“The farmer was growing alfalfa purchased from another seed company, not Monsanto seed … [That company] offers GM, conventional and organic alfalfa seed products for sale,” Thomas Helscher, a Monsanto representative, said in an e-mail to IPS.
Helscher also notes that the industry allows multiple levels of purity in crop seeds, while it is not yet clear which seeds the Washington farmer was using.
“Varietal purity standards followed by the alfalfa seed industry allow for low level presence of impurities, including GM traits, in conventional alfalfa seed,” he says. “If a grower is growing alfalfa for sensitive markets and wants specialized, GM-free alfalfa, they can purchase [those varieties].”
On Thursday, a USDA spokesperson confirmed to IPS that the agency was working with Washington state to gather information on the alfalfa findings. Meanwhile, the agency is continuing to examine the report, from earlier this year, of possible contamination of non-GE wheat in neighbouring Oregon.
That news prompted at least two countries to temporarily halt U.S. wheat exports. The report was particularly worrying for both government regulators and the biotech industry because GE wheat has never been cleared for commercial use, and any contamination would have come from test fields grown in the area a decade ago.
Yet if that were true, it would vindicate a longstanding concern on the part of environmentalists that accidental cross-pollination between GE and non-GE crops was largely inevitable.
Such concerns have been particularly strong with regard to alfalfa, a perennial, bee-pollinated crop – characteristics that some say increase the likelihood of cross-breeding. Further, because alfalfa is a prime constituent of cattle fodder across the country, the potential for GE contamination worries the fast-growing organic dairy sector.
Indeed, Washington state will soon be voting on a referendum to require the labelling of GE foods, part of a mounting national campaign. Major agribusiness companies, including Monsanto, are reportedly spending millions of dollars to counter that initiative.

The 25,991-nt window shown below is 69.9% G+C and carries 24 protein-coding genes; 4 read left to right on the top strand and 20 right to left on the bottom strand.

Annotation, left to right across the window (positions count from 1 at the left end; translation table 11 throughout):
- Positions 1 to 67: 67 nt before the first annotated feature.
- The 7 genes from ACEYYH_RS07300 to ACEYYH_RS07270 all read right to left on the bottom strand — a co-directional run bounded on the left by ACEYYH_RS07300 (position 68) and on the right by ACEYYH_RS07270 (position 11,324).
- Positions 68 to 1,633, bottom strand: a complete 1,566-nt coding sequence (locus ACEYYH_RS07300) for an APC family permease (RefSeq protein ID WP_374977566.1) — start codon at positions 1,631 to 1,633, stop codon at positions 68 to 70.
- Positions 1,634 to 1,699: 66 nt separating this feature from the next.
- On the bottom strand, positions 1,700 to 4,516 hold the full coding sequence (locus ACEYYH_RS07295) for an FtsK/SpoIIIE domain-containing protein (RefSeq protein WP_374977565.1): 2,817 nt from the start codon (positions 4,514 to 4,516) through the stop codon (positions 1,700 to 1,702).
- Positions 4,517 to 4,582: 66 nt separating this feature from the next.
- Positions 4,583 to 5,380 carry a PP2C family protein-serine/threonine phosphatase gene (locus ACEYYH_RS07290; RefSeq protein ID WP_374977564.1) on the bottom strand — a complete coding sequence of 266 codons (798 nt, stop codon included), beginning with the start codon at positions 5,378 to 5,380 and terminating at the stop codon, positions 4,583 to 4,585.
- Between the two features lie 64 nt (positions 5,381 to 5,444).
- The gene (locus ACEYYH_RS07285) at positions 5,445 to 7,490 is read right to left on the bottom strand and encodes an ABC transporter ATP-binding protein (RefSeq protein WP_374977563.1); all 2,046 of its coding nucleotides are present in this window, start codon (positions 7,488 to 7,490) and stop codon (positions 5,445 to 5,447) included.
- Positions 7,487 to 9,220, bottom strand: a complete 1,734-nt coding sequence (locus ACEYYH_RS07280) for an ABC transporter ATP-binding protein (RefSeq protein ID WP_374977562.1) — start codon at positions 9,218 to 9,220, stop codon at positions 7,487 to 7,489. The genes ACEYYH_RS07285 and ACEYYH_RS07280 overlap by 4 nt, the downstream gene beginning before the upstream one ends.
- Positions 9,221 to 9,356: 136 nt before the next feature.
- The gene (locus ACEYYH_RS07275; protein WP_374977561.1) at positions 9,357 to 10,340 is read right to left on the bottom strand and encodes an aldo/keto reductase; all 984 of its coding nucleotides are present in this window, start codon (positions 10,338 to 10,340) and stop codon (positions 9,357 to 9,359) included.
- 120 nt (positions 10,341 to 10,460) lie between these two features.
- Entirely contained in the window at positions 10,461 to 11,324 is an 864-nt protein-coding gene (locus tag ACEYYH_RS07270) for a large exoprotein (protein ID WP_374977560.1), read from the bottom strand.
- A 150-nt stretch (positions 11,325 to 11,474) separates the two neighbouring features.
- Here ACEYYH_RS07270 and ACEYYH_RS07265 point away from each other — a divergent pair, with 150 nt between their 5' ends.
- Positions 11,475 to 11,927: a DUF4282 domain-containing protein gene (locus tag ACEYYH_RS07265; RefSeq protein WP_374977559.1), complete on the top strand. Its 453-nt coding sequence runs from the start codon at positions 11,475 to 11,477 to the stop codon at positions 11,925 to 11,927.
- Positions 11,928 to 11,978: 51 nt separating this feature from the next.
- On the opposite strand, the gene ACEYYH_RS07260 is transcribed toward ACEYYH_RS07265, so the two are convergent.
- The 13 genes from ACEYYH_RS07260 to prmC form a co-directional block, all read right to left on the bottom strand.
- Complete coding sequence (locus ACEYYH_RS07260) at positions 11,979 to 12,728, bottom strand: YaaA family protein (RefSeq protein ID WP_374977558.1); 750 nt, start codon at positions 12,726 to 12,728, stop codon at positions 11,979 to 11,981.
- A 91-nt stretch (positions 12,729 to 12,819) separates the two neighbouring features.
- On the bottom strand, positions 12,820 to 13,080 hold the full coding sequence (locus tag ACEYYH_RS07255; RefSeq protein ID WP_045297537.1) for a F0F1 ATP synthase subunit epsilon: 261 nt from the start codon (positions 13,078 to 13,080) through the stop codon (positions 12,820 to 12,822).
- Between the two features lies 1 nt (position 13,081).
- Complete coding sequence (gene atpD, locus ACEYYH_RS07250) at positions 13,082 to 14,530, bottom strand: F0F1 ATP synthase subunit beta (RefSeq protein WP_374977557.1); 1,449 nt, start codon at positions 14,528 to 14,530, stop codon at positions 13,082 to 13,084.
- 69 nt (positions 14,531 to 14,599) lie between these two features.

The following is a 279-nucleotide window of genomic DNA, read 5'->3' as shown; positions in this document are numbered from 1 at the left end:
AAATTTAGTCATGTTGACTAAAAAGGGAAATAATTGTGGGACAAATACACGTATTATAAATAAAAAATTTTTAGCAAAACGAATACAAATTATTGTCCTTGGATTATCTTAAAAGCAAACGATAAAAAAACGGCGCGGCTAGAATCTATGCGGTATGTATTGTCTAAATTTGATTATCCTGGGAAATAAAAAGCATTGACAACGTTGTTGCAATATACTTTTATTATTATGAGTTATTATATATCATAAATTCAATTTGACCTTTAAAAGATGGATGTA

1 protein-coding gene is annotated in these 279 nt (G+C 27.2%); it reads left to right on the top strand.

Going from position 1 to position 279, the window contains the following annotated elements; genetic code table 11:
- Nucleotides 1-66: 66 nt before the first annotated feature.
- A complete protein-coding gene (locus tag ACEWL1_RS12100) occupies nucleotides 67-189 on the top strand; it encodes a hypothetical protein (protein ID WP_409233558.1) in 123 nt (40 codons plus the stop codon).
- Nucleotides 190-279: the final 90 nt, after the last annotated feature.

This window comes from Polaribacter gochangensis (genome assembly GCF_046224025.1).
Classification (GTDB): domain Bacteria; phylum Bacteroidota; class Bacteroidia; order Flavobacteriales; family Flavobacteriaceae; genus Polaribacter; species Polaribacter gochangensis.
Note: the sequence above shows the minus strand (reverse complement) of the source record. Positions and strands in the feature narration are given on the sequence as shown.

Although relatively little is known about U.S. public opinion on the broader agricultural applications of GE products, on food sources reactions are fairly clear. According a 2010 poll, just one in five people in the United States feel that genetically modified foods are safe, while a recent public comment period on whether the U.S. government should approve GE salmon garnered more than 1.8 million responses.
Such findings appear to be in line with public sentiment in other countries, too. Consumers in the European Union have been repeatedly found to oppose genetically modified crops, for instance, and E.U. countries have been at the forefront of requiring the labelling of foods with GE ingredients.
While legislative action on this issue has lagged in most developing countries, civil society opposition has been widely documented. Late last year, Peru and Kenya both imposed bans on the import of genetically modified foods, while Nigeria was reportedly considering following suit, citing lack of scientific consensus on the long-term impact of GE materials.
In April, a decades-long push to require the labelling of foods containing genetically modified ingredients in the United States received a significant boost, when bipartisan bills on the issue were simultaneously proposed in the House and Senate. If the bills pass, the United States would join 64 other countries that have already put in place similar laws or regulations.